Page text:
You Can Trade Clearly Now with ODI: One Problem with Traditional Indicators Is They Can Work Great in Some Markets, but Are Terrible in Others. However, If You Manipulate the Data before You Apply Your Analysis Tools, You Can Get a Clearer Picture

By Marczak, Chris | Modern Trader, March 2005 | Go to article overview

You Can Trade Clearly Now with ODI: One Problem with Traditional Indicators Is They Can Work Great in Some Markets, but Are Terrible in Others. However, If You Manipulate the Data before You Apply Your Analysis Tools, You Can Get a Clearer Picture


Marczak, Chris, Modern Trader


As times change, so do terms and definitions. And markets, which are projections of human behaviors, evolve along with their changing environments. To stay surfing on the tide, the trader must evolve as well, changing his ideas and tools accordingly.

At the time when we were building the fundamentals of an option trading strategy, we first needed a working definition of trend applicable for our purposes. After browsing through many resources, we realized that borrowing this concept from others was not going to be a satisfactory solution.

Because we wanted to sell options, our primary concern was to recognize which side of the market had a higher probability factor of success. Thus, our attention was taken to the molecular picture of the entity in question, in this case the market. We termed the molecules that make this molecular picture of the market "micro momentums"--basic movements that in the long term can move prices, markets, countries, nations and even the world itself. After that, it was just a jump to define elementary terms, which could help us to build a whole picture of market structure.

Market movements are quantitative (there is always some minimum tick) so we will explain market movement by quantum theory, rather than by wave theory. Watching this closer leads us to the simple concept that prevalence of positive over negative micro momentums (and vice versa) gives us exactly what we need: molecular definition of trend. Hence our definition goes as follows:

Trend is a market condition in which the absolute value sum of elementary directional momentums is greater than the sum of elementary directional momentums of opposite orientation.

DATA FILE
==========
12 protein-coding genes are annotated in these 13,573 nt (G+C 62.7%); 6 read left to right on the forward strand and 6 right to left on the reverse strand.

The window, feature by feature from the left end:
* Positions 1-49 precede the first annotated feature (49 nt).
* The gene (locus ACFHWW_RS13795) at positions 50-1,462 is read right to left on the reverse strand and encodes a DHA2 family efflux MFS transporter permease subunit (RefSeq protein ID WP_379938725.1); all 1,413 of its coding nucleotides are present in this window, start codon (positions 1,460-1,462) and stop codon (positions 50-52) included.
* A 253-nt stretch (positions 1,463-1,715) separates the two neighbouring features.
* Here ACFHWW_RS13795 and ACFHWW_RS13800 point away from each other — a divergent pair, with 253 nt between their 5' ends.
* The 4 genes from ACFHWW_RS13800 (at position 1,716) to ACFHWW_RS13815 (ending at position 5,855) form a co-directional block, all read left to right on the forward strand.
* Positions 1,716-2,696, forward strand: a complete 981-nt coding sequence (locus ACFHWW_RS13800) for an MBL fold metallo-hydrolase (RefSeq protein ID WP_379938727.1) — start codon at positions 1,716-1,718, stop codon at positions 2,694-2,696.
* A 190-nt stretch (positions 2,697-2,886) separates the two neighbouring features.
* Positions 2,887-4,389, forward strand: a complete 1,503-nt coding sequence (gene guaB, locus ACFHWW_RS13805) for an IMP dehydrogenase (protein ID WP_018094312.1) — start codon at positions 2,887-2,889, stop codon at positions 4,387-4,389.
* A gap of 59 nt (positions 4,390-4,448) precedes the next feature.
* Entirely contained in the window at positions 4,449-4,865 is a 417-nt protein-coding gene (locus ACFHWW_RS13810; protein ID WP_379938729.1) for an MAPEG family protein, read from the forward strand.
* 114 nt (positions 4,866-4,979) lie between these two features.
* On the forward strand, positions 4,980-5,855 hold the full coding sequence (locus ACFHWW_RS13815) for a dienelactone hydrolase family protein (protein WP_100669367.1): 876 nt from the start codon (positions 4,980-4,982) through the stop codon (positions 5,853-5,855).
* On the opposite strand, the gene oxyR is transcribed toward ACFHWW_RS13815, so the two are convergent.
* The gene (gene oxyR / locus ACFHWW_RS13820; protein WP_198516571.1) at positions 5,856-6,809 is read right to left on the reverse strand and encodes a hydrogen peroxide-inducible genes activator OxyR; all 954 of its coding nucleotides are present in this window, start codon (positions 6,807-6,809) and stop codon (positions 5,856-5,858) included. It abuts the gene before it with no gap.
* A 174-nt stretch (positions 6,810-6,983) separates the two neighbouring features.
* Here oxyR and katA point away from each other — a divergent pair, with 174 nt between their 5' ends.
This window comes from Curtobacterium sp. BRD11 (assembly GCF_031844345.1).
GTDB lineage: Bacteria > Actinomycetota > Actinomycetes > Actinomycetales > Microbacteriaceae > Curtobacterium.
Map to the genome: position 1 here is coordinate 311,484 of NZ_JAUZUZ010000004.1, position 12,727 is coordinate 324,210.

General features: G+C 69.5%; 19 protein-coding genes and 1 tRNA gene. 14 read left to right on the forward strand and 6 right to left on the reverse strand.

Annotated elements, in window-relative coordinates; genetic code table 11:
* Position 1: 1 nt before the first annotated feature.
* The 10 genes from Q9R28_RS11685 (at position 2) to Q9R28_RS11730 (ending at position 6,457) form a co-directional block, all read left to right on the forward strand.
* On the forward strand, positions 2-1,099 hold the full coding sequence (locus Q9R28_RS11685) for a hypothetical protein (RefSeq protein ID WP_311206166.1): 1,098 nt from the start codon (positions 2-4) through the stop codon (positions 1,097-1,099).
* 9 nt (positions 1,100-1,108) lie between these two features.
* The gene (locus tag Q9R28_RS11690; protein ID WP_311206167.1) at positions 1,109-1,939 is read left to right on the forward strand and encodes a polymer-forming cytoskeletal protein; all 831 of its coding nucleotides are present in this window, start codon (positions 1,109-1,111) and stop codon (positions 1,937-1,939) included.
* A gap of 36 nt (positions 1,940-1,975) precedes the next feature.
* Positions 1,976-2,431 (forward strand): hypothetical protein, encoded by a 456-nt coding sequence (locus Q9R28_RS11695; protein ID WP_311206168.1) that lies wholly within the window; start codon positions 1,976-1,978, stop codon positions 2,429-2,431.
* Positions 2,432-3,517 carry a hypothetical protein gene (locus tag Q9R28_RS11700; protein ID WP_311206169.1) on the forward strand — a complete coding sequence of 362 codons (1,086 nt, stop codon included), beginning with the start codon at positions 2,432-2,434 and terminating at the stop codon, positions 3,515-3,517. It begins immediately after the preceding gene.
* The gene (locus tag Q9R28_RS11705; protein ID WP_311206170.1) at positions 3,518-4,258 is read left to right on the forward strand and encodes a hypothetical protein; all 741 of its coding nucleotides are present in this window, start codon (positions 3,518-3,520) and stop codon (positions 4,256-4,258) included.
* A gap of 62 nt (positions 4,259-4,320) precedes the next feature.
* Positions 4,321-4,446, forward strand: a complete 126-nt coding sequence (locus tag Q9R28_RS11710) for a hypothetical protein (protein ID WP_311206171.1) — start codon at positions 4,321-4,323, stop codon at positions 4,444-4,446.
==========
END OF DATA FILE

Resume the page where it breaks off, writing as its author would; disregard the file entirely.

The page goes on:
[ILLUSTRATION OMITTED]

WHERE:

Elementary directional momentum is market momentum in a hypothetical basic time unit.

What does it mean and how to take advantage of this theory? There may be multiple ways, but in our case it was just as simple as this: We just need to measure total micro momentum deviations from the starting point until the end of a given period. For option sellers the most appropriate end of the tested period is the expiration date; however, considering that we often offset short positions before time expires, other time brackets can be used, as long we test periods of the same length.

To unify our calculations, percentage approach seems to be the most appropriate for such analysis. Thus, we calculate the following:

* H% -- percentage high deviation from starting point A till point B

* L% -- percentage low deviation from starting point A till point B

* C% -- percentage close deviation between close at point A and close at point B

Because we want to investigate the balance of the market, high/positive deviations would be calculated as positive numbers, while low/negative deviations come as negative numbers respectively. We can now define Total Periodical Deviation (DTP) as:

DTP = H% + L% + C%

DTP is a useful number. If the market overreacts during the tested period, DTP will show such change in respect to the final correction. During moderate periods DTP changes will reflect prevailing micro momentum action. To use it as an indicator of long-term prevailing trend, we need to smooth it out with an additional calculation. In this case, we'll use a simple moving average. The resulting smoothed value of the DTP is what we call our Option Deviation Index (ODI).

The general goal is to get rid of the maximum number of psychological movements so we have a core picture of market sentiment. By denoting this, according to our definition of trend, we obtain an analysis of the prevailing movement's geography. Such configuration is responsible for long-term trends and, therefore, it remains for a number of years before it changes.

Please note that there is significant difference between ODI and a standard percentage chart (see "Diagramming the ODI," right). …

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You Can Trade Clearly Now with ODI: One Problem with Traditional Indicators Is They Can Work Great in Some Markets, but Are Terrible in Others. However, If You Manipulate the Data before You Apply Your Analysis Tools, You Can Get a Clearer Picture
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